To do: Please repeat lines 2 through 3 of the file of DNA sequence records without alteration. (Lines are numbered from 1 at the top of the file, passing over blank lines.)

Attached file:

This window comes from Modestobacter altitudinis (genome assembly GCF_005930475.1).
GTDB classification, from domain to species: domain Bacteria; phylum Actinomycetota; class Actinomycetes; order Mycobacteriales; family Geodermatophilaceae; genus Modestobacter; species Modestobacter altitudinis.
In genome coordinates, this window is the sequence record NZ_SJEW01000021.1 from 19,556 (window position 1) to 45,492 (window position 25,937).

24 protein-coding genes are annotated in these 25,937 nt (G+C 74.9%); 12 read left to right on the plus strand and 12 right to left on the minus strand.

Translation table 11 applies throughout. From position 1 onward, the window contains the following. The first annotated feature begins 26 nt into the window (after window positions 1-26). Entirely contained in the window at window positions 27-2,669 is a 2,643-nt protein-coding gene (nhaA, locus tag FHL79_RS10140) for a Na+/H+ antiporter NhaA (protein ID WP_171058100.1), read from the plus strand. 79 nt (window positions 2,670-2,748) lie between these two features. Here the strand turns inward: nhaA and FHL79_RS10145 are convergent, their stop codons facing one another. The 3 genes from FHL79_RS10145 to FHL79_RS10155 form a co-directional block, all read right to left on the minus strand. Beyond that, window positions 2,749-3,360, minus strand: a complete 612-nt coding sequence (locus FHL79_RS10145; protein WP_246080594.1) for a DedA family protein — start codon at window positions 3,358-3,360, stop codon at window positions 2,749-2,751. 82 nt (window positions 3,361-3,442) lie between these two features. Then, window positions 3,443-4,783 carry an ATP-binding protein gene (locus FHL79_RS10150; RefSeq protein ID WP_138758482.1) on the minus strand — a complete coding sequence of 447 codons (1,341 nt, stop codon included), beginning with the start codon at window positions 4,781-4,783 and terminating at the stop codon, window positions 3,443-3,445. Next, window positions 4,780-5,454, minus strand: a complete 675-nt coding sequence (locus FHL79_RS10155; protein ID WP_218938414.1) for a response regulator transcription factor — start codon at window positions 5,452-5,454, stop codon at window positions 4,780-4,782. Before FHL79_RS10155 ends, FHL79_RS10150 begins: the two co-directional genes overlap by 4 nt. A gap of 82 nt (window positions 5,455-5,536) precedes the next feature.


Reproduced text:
GTDB classification, from domain to species: domain Bacteria; phylum Actinomycetota; class Actinomycetes; order Mycobacteriales; family Geodermatophilaceae; genus Modestobacter; species Modestobacter altitudinis.
In genome coordinates, this window is the sequence record NZ_SJEW01000021.1 from 19,556 (window position 1) to 45,492 (window position 25,937).